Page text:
Within the threat of this physical and psychological escalation that appears to be the only "solution" the Trump regime is able to muster, one might observe that the deployments already looked on the whole as very much like something purposely designed by the Trump government to taunt anti-Trump Americans to form armies of their own (against the Trump-deployed deemed-unconstitutional militias). Some city mayors already retaliated with warnings, viz., that should such unidentified heavily-armed federal troops be sent their cities' way, their local forces would arrest the former. Good luck with that. Meanwhile, some in Trump's right-leaning following expressed their willingness to officially divide the US with secessions, carrying Confederate flags to spite the still-blue North's insistence about the virtue of their values. Earlier in the second quarter, Mitch McConnell even expressed an absence of empathy towards suffering blue states, refusing to send money their way during the early height of the SARS-CoV-2 pandemic, forgetting that states like New York are one of the highest sources of revenues for the federal coffers.
Is the Trump government wishing for a new civil war that would ultimately divide the United States into blue and red republics? Some in the Republican Party are very vocal about this dream, as we mentioned, and so has Vladimir Putin's people about the welcome likelihood of it.
Then, suddenly, one mid-July night in Portland, amidst Portland's series of rallies and consequent resistance to the Trump-deployed mysterious forces, a couple of images emerged. These were human images that we actually think should, or must, give American leaders pause. People called the two images the Wall of Moms and the Naked Athena, respectively. And while a tear gas canister was thrown into the Wall of Moms, the troop facing the Naked Athena actually withdrew.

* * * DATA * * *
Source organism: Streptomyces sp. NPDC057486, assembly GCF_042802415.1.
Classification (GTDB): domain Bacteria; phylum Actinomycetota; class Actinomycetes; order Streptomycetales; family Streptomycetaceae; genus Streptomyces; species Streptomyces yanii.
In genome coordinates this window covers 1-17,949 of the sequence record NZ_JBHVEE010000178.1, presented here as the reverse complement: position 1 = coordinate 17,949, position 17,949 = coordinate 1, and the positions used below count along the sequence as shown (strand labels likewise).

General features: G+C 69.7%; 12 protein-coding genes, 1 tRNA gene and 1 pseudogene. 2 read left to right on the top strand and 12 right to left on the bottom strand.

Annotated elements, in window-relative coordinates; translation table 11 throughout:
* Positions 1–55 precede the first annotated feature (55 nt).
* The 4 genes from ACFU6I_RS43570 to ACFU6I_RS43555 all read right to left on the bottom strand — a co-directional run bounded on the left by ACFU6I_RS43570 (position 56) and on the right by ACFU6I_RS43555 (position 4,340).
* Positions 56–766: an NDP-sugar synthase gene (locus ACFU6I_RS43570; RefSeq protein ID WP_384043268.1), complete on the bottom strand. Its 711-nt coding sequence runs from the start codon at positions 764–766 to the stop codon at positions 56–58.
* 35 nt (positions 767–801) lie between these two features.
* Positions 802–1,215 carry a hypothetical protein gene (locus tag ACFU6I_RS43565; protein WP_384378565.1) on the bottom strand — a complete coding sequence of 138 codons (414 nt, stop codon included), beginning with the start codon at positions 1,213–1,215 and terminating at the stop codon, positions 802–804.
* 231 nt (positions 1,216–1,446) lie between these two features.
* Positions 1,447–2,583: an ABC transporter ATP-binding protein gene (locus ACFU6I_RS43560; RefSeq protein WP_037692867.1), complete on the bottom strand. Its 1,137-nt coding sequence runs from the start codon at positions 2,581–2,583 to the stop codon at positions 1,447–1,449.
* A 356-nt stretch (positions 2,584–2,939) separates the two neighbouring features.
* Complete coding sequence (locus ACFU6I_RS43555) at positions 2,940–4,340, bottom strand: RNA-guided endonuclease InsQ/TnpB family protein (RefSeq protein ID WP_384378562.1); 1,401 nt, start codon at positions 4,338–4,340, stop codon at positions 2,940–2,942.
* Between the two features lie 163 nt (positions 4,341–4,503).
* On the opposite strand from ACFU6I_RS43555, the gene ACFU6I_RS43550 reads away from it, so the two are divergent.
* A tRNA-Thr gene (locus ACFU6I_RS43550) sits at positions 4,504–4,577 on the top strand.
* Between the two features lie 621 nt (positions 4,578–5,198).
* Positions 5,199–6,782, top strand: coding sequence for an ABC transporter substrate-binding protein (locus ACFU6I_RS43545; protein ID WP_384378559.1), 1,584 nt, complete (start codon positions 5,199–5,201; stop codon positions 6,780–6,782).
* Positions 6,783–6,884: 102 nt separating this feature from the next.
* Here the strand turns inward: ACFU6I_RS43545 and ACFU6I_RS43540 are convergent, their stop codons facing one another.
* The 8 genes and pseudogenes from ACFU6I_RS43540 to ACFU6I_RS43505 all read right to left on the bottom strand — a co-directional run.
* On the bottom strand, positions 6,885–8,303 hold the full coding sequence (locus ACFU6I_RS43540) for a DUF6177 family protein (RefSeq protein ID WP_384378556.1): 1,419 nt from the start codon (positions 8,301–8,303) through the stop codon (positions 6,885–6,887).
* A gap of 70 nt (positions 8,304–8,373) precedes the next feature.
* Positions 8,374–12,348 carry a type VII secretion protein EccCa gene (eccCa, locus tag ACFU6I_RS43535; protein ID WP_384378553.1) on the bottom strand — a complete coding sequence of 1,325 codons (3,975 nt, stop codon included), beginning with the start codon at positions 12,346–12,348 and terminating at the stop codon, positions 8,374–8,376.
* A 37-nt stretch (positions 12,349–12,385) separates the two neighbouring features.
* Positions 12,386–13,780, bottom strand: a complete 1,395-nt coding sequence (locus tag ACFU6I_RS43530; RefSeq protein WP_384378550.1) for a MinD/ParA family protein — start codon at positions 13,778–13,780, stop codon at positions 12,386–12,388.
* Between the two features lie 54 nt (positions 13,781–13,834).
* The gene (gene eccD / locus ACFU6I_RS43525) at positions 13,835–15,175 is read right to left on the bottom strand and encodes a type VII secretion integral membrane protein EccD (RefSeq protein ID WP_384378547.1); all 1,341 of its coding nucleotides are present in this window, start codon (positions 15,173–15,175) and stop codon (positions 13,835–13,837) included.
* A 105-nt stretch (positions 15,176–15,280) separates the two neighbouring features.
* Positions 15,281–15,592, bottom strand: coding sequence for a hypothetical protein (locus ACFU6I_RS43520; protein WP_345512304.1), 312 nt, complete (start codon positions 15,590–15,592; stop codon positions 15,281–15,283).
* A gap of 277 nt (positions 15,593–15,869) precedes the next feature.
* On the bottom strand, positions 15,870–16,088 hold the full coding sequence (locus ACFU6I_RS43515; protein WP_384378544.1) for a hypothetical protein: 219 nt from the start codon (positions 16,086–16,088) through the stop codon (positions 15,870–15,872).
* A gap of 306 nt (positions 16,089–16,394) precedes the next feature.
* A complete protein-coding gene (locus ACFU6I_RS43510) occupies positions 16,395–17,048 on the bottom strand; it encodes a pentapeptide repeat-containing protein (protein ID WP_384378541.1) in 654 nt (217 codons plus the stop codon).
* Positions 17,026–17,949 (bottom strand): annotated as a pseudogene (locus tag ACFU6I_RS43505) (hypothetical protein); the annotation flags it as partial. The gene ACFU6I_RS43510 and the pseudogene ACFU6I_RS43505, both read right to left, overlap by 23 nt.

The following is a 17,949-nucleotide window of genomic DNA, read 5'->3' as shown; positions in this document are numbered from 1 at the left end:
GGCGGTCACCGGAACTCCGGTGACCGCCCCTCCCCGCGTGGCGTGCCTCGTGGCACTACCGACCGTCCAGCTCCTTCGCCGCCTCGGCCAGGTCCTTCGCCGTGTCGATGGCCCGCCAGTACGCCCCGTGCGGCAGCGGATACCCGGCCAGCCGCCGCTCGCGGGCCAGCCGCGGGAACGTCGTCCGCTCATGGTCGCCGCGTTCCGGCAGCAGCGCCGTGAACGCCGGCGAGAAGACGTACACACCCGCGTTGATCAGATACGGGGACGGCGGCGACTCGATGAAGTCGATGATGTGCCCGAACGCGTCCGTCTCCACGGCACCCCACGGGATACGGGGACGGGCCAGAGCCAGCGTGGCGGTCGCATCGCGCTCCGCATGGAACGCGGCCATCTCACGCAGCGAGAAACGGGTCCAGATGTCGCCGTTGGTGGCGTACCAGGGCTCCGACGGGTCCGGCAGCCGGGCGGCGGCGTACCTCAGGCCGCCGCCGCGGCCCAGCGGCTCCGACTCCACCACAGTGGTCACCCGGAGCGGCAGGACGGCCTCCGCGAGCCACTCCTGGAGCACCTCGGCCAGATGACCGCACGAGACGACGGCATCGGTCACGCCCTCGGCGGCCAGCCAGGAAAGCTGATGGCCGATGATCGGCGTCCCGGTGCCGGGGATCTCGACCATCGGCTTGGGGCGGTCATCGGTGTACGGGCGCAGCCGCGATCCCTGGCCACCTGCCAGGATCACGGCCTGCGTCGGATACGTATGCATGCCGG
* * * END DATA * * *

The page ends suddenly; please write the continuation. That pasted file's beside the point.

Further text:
The Wall of Moms and Naked Athena are actually warnings. Whether Americans or the Trump and new US Republican regime will be able to see it or not, these images warn about something else beyond what the mayors flaunted toward the White House like a dare. These images' having come forth, whether naturally or inadvertently, should remind the Trump government of what a civil war, a civil war that it might be hoping for, would actually look like.
You see, a new American civil war will definitely involve women, whether they be mothers or wives and girlfriends, of the left or of the right. Yes, they will be there as warriors, but definitely as victims, too. And then, finally, as absences. Expect mothers to die. Expect wives and sisters and girlfriends and daughters to see the end of their days on Earth.
True, most battlefields will involve men away from their women, although now it is likely that many women will fight with them, as we already mentioned. But that doesn't mean that women left at home won't be fighting a war of their own. You see, if motherhood means families and both words visually denote peace, the pictures that those two words will bring to the table will have to be postponed to a far future in light of the war. Overnight, a civil war picture would have to cancel the beauty of family life temporarily for an indefinite number of decades hence.